Well, the Minnesota and Wisconsin trout seasons are closed but fortunately Iowa is open and I’m headed down there Wednesday.
Here there are 4 days left of general streams being open. I’ll get out on Wednesday to a stream 20 minutes from home. But I live an equidistant 1 hour from three year-round trout streams. One is at a higher elevation accessed by a Forest Service road that at some point has a seasonal closure due to snowfall at its middle reach, but there can be good fishing up to the road closure. The problem with all three streams is CFS levels during winter rains. For the next 4 to 5 months I essentially switch to saltwater fishing with a 9 1/2 foot 6 weight western rod for Sea Run Cutthroat, plus Coho and jack Chinook salmon that are resident in the Puget Sound fjord and don’t migrate up to Alaskan waters. I also want to continue experimentation with a 5.3 meter Keiryu rod in the salt. But I stay informed on the three year-round streams’ CFS levels that tend to drop into shape during multi-day high pressure (=clear weather) cold snaps.
Is it closed because of weather or regulations in Minnesota and Wisconsin?
Regulations. They shut down the season with spawning about to get going. Both open the beginning of January.
Luckily we have year around trout fishing in Virginia. Back in the mid-nineties the Game and Fisheries Dept. dropped the opening day. We used to start the third Saturday of March and ended fishing on December 31st. Stocking would be in Jan.- March and then off and on through the Spring and some in the Fall. Thank you Virginia.
Iowa isn’t bad for me. I’m fishing in about 2 hours after leaving home.
When (if ever) do you stop/pause fishing the wild brook trout streams in VA? I fished at the beginning of the month and none of the fish I caught were colored up for spawning yet, but I’m always anxious about going in Nov/Dec to the mountain streams.
Fall, winter, and early spring are the months i fish. I have not been out since May, but am atually going to fish today before work. The temps and rain should secure the river for me. I have grown to enjoy my fishing in these off months.
@mak1277 Mark, I try to go fishing when the crowds are not around. Generally, Tuesday-Friday are the best days to fish and not see a lot of people. I fish fall, early winter, spring, and early summer. Fishing in the summer often puts too much stress on the trout unless there has been a lot of rain. There are streams in VA that you can fish in the summer because they hold a good flow of water all year long. I have to go more to the western side of VA to find those types of streams. The eastern side of the Blue Ridge is bad news during the summer months. Acidity, human impact, and drought really make it difficult for the trout to survive. It takes me about 2.5 hours to reach the eastern streams of the Blue Ridge and Shenandoah NP. This is where I fish for trout most of the time due to driving time. I used to drive all over the place but as I got older, I just don’t enjoy spending a lot of time driving on #64 or #81. Looking at my recent journals, I generally fish about 50-80 days a year for trout and about 40-50 days a year for warm water fish.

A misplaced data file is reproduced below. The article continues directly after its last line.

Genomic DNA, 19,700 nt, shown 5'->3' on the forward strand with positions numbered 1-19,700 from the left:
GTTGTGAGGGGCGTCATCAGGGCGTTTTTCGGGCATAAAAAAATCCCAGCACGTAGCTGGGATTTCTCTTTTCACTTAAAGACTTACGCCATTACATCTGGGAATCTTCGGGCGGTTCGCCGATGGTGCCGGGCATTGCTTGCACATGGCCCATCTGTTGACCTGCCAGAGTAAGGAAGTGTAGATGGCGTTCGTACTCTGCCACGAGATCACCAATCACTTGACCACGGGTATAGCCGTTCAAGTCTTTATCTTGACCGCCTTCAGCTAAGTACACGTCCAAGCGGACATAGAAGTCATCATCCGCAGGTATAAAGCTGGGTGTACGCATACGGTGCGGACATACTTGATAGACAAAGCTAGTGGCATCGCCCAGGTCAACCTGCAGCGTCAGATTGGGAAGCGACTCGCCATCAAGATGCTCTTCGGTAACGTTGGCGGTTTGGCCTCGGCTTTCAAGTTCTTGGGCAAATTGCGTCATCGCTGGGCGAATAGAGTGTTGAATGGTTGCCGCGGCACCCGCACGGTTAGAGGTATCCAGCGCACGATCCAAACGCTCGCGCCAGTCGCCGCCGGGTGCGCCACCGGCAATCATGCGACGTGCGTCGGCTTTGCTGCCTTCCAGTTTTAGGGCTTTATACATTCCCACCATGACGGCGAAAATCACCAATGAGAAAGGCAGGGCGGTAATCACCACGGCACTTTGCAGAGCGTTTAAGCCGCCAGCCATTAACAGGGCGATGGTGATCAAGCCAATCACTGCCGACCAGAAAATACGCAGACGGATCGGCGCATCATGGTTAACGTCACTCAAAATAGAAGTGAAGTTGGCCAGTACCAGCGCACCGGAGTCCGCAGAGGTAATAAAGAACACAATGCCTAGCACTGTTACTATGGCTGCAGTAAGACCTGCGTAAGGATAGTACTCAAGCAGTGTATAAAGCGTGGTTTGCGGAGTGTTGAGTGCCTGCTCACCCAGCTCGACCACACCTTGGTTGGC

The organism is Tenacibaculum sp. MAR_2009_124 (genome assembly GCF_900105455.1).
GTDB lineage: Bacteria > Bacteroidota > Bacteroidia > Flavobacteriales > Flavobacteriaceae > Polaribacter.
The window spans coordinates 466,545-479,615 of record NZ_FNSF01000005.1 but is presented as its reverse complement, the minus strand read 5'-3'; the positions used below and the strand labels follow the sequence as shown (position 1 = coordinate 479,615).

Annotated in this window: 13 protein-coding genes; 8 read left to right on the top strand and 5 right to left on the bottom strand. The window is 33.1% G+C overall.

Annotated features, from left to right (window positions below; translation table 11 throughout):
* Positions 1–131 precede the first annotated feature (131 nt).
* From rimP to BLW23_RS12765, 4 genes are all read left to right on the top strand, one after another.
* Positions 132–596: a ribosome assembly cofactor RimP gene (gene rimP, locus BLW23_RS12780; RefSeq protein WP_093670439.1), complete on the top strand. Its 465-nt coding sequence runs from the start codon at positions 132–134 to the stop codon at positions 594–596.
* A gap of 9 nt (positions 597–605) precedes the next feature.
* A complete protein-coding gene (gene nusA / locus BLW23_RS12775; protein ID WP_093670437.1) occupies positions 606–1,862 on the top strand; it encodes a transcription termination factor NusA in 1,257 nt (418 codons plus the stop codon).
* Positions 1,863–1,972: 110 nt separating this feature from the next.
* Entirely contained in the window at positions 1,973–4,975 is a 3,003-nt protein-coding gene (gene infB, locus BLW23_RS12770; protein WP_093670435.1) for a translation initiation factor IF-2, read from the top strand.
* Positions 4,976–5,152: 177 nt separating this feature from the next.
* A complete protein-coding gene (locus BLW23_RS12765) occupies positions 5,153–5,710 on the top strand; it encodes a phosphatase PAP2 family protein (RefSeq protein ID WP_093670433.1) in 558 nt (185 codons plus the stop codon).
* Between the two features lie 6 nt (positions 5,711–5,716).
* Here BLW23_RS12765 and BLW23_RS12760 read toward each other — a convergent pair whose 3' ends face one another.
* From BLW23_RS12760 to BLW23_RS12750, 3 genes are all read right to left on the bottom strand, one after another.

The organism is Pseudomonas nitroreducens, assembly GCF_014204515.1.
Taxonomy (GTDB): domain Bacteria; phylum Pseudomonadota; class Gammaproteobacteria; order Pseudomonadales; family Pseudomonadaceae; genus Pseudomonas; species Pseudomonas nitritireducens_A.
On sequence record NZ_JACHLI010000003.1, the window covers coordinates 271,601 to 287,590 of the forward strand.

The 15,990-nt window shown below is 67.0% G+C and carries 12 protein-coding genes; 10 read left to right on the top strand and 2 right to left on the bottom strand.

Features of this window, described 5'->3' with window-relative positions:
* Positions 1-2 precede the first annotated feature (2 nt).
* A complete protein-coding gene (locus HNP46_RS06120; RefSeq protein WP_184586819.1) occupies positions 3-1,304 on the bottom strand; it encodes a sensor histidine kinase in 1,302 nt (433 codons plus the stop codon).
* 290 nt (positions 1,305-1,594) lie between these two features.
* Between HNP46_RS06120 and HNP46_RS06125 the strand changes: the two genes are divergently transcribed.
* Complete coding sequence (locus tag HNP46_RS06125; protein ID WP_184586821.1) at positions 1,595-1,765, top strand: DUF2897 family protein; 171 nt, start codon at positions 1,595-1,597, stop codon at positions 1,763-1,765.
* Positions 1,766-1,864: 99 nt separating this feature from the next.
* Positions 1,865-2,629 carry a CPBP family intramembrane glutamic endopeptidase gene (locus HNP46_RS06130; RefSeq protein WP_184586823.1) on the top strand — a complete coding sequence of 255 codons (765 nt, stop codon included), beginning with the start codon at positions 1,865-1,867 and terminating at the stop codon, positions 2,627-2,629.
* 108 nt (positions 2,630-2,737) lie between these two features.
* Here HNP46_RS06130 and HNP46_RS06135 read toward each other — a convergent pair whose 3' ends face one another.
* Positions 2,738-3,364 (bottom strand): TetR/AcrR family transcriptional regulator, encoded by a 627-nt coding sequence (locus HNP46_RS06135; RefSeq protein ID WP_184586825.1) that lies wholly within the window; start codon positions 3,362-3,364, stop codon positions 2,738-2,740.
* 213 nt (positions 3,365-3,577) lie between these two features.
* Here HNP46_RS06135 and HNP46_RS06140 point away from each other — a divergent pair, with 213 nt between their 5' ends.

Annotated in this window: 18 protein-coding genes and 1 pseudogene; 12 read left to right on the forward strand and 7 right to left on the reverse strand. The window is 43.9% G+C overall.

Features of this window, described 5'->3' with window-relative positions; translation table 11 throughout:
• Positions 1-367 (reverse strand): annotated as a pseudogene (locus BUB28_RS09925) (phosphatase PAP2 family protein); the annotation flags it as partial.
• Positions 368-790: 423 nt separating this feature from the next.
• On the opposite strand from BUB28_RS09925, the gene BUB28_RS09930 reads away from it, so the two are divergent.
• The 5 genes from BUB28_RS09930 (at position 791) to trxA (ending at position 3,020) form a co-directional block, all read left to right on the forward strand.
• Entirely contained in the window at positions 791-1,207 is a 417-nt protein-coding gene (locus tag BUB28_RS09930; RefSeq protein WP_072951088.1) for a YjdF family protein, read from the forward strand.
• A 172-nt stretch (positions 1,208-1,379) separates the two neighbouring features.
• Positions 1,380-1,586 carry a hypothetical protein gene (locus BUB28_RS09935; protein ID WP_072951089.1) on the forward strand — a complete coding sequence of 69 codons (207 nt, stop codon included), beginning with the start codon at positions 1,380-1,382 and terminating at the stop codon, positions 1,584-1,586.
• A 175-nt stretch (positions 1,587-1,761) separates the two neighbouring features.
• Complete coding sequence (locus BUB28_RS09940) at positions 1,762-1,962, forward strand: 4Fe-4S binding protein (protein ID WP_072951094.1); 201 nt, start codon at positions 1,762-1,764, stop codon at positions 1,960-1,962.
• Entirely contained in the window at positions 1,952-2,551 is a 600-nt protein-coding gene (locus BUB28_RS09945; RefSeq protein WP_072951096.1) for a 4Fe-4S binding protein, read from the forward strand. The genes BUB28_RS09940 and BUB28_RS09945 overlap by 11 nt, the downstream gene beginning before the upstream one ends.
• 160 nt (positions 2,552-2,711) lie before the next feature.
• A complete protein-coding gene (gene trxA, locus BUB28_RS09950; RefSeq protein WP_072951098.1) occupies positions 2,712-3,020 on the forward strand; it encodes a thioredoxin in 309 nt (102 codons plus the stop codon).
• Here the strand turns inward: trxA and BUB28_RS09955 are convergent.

I have recently noticed the brook trout starting to show those beautiful spawning colors on my last fishing trip to the Upper Rapidan River (Oct. 20th).
While there is no official fishing or trout season here in eastern Idaho, winter itself provides a very real barrier to fishing if you’re a softie like me.
Tristen, there is some level of imposed comfort in winter fishing. It is not efficient nor good for the fish if it is below freezing…so it is easy to take comfort in only fishing those warmer days…32 and above.
Winter fishing amazes me every year. Hatching insects at 32 degrees. Spiders crawling around on snow. So cool.
I really just was wondering if you stop fishing for brookies while they’re spawning or not. I debate this with myself every year, and typically I’ll succumb to temptation at least once from mid-October to December 31.
Here in Utah we can fish year round. Some of the upper streams close due to regulation to protect spawning, mainly where there are cutthroat. I’ll fish rivers where there are spawning chasers like when rainbows chase the Kokanee out of the reservoirs. There’s always some fun fishing when that happens.
Sorry Mike, I went off into a stream of thought and never answered you intended question…(sounds like I’m practicing to become a politician) . I am careful fishing during the spawning time and fish at stocked trout waters more often. We need to give these little guys a chance so that we can have great fishing in the future. However, I do sometimes fish for wild brookies at this time of year but I stop fishing after catching 6-8 trout (if I’m that lucky). Then I study the aquatic insects in the water and do some chemical water testing.
Then I study the aquatic insects in the water and do some chemical water testing.
@Kookagee What are you testing for, and how are you testing?
Tristan, I sent you a message. Thank you for asking.